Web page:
Therapist guided internet based cognitive behavioural therapy for body dysmorphic disorder: single blind randomised controlled trialBMJ 2016; 352 doi: https://doi.org/10.1136/bmj.i241 (Published 02 February 2016) Cite this as: BMJ 2016;352:i241
- Jesper Enander, clinical psychologist1,
- Erik Andersson, clinical psychologist1 2,
- David Mataix-Cols, professor in child and adolescent psychiatric science and consultant clinical psychologist1 3,
- Linn Lichtenstein, assistant psychologist4,
- Katarina Alström, assistant psychologist4,
- Gerhard Andersson, professor in clinical psychology4,
- Brjánn Ljótsson, senior lecturer2,
- Christian Rück, senior lecturer and consultant psychiatrist1
- 1Department of Clinical Neuroscience, Centre for Psychiatry Research, Karolinska Institutet, Stockholm, Sweden
- 2Department of Clinical Neuroscience, Division of Psychology, Karolinska Institutet, Stockholm, Sweden
- 3Department of Psychosis Studies, Institute of Psychiatry, Psychology and Neuroscience, King’s College London, London, UK
- 4Department of Behavioural Sciences and Learning, Linköping University, Linköping, Sweden
- Correspondence to: J Enander, M46, Karolinska University Hospital Huddinge, SE-141 86, Stockholm, Sweden,
- Accepted 30 December 2015
Objectives To evaluate the efficacy of therapist guided internet based cognitive behavioural therapy (CBT) programme for body dysmorphic disorder (BDD-NET) compared with online supportive therapy.
Design A 12 week single blind parallel group randomised controlled trial.
Setting Academic medical centre.
Participants 94 self referred adult outpatients with a diagnosis of body dysmorphic disorder and a modified Yale-Brown obsessive compulsive scale (BDD-YBOCS) score of ≥20. Concurrent psychotropic drug treatment was permitted if the dose had been stable for at least two months before enrolment and remained unchanged during the trial.
Interventions Participants received either BDD-NET (n=47) or supportive therapy (n=47) delivered via the internet for 12 weeks.
Main outcome measures The primary outcome was the BDD-YBOCS score after treatment and follow-up (three and six months from baseline) as evaluated by a masked assessor. Responder status was defined as a ≥30% reduction in symptoms on the scale. Secondary outcomes were measures of depression (MADRS-S), global functioning (GAF), clinical global improvement (CGI-I), and quality of life (EQ5D). The six month follow-up time and all outcomes other than BDD-YBOCS and MADRS-S at 3 months were not pre-specified in the registration at clinicaltrials.gov because of an administrative error but were included in the original trial protocol approved by the regional ethics committee before the start of the trial.
Results BDD-NET was superior to supportive therapy and was associated with significant improvements in severity of symptoms of body dysmorphic disorder (BDD-YBOCS group difference −7.1 points, 95% confidence interval −9.8 to −4.4), depression (MADRS-S group difference −4.5 points, −7.5 to −1.4), and other secondary measures. At follow-up, 56% of those receiving BDD-NET were classed as responders, compared with 13% receiving supportive therapy. The number needed to treat was 2.34 (1.71 to 4.35). Self reported satisfaction was high.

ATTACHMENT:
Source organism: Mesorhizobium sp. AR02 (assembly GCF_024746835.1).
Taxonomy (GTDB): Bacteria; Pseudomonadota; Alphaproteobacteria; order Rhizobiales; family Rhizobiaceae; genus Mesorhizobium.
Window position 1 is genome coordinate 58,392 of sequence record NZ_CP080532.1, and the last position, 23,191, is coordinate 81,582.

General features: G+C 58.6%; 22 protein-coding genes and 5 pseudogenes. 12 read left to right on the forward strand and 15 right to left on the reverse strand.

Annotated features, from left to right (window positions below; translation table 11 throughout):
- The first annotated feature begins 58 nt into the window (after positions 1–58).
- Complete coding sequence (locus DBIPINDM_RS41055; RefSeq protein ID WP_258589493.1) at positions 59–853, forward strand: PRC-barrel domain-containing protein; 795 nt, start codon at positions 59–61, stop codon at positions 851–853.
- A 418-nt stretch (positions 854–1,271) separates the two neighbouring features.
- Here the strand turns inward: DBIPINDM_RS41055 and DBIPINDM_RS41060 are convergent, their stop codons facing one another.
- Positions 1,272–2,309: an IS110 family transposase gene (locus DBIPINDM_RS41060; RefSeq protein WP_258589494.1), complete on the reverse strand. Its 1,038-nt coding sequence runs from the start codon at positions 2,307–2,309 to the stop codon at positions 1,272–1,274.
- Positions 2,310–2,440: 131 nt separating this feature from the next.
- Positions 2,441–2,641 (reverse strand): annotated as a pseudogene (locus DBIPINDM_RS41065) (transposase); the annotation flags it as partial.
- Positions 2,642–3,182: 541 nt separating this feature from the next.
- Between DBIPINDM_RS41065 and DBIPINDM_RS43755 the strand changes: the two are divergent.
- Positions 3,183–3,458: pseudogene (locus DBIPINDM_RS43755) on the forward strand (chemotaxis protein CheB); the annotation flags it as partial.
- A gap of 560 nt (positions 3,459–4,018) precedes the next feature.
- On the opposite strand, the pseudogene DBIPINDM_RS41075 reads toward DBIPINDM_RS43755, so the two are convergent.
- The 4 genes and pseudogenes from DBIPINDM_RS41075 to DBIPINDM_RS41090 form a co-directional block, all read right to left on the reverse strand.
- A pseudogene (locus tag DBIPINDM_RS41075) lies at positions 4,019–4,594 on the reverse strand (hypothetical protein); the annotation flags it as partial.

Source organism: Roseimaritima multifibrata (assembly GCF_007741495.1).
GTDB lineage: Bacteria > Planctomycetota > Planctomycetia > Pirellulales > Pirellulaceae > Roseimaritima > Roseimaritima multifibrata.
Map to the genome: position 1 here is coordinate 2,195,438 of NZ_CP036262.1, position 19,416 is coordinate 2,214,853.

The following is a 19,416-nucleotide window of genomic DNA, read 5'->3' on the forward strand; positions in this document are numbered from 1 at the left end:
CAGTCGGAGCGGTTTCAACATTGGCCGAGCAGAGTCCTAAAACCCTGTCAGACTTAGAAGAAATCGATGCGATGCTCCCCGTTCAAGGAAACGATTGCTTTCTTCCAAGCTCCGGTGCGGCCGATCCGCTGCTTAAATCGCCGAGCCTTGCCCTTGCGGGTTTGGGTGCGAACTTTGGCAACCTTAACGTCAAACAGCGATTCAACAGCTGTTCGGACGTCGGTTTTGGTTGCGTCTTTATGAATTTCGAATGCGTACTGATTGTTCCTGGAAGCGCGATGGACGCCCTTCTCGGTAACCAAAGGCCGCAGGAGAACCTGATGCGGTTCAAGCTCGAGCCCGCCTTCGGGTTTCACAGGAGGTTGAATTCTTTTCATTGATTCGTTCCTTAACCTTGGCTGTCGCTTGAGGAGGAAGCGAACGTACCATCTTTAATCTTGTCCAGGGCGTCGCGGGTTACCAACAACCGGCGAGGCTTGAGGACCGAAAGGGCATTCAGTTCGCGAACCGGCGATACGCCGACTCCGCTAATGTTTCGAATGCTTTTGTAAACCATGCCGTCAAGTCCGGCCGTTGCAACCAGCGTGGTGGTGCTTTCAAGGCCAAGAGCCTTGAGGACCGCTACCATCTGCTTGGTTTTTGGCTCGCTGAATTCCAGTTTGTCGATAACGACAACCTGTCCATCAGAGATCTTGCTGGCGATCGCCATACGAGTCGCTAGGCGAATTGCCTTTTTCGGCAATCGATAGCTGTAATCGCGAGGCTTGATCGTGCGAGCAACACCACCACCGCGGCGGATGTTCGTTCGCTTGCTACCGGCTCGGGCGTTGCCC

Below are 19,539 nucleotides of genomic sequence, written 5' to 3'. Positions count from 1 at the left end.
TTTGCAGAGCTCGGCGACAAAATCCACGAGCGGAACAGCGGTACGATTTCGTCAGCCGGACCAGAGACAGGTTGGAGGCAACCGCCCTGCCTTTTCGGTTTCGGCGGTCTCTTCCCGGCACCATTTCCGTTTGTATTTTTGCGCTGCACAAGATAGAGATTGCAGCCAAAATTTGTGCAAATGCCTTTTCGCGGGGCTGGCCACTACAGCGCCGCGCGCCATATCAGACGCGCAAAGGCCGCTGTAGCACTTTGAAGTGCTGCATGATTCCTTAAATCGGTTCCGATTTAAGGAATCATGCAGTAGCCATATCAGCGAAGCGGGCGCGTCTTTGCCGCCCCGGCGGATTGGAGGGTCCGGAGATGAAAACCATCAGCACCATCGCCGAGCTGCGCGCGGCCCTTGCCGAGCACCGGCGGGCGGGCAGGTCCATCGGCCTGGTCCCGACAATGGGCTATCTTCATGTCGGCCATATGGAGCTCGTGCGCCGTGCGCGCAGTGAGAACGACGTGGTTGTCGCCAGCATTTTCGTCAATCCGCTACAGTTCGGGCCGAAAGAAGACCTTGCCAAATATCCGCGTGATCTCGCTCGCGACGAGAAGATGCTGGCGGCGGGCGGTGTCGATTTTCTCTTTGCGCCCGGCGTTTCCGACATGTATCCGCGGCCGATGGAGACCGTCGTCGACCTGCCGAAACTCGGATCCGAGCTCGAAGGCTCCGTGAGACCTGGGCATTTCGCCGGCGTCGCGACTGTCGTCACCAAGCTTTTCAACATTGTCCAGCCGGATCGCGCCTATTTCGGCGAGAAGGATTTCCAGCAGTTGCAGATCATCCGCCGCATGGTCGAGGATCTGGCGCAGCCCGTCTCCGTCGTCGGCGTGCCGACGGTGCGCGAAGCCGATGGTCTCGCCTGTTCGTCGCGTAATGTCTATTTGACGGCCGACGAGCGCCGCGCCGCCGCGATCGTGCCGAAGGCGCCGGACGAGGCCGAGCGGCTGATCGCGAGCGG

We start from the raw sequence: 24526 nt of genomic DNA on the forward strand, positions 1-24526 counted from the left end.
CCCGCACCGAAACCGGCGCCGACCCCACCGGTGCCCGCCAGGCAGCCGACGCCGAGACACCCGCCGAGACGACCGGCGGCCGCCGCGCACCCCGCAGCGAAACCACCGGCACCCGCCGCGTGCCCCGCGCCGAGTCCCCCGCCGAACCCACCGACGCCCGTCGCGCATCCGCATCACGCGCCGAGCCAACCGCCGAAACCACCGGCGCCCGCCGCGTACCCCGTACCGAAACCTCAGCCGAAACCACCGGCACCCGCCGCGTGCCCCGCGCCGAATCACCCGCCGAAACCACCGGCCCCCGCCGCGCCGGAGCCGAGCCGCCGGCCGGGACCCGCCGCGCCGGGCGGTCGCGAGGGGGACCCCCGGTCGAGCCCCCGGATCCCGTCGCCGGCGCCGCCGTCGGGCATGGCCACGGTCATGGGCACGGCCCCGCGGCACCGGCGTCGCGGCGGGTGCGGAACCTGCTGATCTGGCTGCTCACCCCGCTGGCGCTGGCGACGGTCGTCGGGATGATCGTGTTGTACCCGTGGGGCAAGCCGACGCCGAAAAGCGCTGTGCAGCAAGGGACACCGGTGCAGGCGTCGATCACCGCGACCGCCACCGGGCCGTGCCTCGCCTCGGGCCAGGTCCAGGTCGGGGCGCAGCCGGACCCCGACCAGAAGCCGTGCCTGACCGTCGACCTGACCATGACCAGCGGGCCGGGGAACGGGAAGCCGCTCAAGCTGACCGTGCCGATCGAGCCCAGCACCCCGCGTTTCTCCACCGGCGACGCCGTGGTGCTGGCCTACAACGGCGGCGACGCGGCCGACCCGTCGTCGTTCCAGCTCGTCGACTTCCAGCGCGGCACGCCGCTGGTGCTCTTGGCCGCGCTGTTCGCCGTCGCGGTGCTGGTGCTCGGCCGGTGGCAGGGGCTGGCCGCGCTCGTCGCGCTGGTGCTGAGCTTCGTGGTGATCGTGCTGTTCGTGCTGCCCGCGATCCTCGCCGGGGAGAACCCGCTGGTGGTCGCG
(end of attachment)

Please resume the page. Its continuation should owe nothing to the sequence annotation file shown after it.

Conclusions CBT can be delivered safely via the internet to patients with body dysmorphic disorder. BDD-NET has the potential to increase access to evidence based psychiatric care for this mental disorder, in line with NICE priority recommendations. It could be particularly useful in a stepped care approach, in which general practitioner or other mental health professionals can offer treatment to people with mild to moderate symptoms at low risk of suicide.
Trial registration ClinicalTrials.gov ID: NCT02010619.
We thank the participants of the BDD-NET trial and Monica Hellberg, Sofia Eriksson, Vania Panes Lundmark, Martin Runeborg, Lina Anderhell Lorena Fernández de la Cruz, and Matteo Bottai for their invaluable help.
Contributors: JE and CR had the original idea for the study and, with DM-C and BJ, designed the trial variables and obtained the funding. JE and CR were responsible for study supervision. All authors were responsible for the acquisition of the data. JE, EA, and CR carried out the statistical analysis. JE drafted the manuscript, which was revised by all authors. All researchers were independent of the funders. The funders had no part in the study design, in the collection, analysis, and interpretation of data, in the writing of the report or in the decision to submit the article for publication. JE and CR are guarantors.
Funding: This study was funded through the regional agreement on medical training and clinical research (ALF) between the Stockholm County Council and Karolinska Institutet, the Swedish Research Council (grant No: K2013-61X-22168-01-3), and the Swedish Society of Medicine (Söderströmska Königska sjukhemmet, grant No: SLS3B4451).
Competing interests: All authors have completed the ICMJE uniform disclosure form at www.icmje.org/coi_disclosure.pdf and declare: no support from any organisation for the submitted work; no financial relationships with any organisations that might have an interest in the submitted work in the previous three years; no other relationships or activities that could appear to have influenced the submitted work.
Ethical approval: The regional ethical review board in Stockholm approved the protocol (registration ID: 2013/1773-31/4). All participants gave written informed consent.
Transparency: The lead author affirms that the manuscript is an honest, accurate and transparent account of the study being reported; that no important aspects of the study have been omitted; and that and discrepancies from the study as planned (and if relevant, registered) have been explained.
Data sharing: No additional data available.
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